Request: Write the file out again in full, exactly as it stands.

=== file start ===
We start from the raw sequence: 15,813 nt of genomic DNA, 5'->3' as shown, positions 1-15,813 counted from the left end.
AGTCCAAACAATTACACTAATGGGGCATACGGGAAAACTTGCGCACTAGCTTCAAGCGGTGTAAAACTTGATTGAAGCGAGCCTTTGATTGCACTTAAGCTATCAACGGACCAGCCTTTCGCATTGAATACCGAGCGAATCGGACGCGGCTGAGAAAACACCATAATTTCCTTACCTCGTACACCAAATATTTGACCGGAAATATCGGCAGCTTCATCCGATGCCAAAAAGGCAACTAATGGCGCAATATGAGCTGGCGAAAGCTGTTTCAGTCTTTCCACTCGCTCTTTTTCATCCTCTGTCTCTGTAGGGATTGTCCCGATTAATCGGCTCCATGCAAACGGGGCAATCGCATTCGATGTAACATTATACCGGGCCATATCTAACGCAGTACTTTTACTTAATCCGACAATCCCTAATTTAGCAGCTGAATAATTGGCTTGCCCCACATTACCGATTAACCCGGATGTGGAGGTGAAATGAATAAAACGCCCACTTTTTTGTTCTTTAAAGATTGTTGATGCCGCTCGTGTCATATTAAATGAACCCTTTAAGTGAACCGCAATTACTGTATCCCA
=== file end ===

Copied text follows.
We start from the raw sequence: 15,813 nt of genomic DNA, 5'->3' as shown, positions 1-15,813 counted from the left end.
AGTCCAAACAATTACACTAATGGGGCATACGGGAAAACTTGCGCACTAGCTTCAAGCGGTGTAAAACTTGATTGAAGCGAGCCTTTGATTGCACTTAAGCTATCAACGGACCAGCCTTTCGCATTGAATACCGAGCGAATCGGACGCGGCTGAGAAAACACCATAATTTCCTTACCTCGTACACCAAATATTTGACCGGAAATATCGGCAGCTTCATCCGATGCCAAAAAGGCAACTAATGGCGCAATATGAGCTGGCGAAAGCTGTTTCAGTCTTTCCACTCGCTCTTTTTCATCCTCTGTCTCTGTAGGGATTGTCCCGATTAATCGGCTCCATGCAAACGGGGCAATCGCATTCGATGTAACATTATACCGGGCCATATCTAACGCAGTACTTTTACTTAATCCGACAATCCCTAATTTAGCAGCTGAATAATTGGCTTGCCCCACATTACCGATTAACCCGGATGTGGAGGTGAAATGAATAAAACGCCCACTTTTTTGTTCTTTAAAGATTGTTGATGCCGCTCGTGTCATATTAAATGAACCCTTTAAGTGAACCGCAATTACTGTATCCCA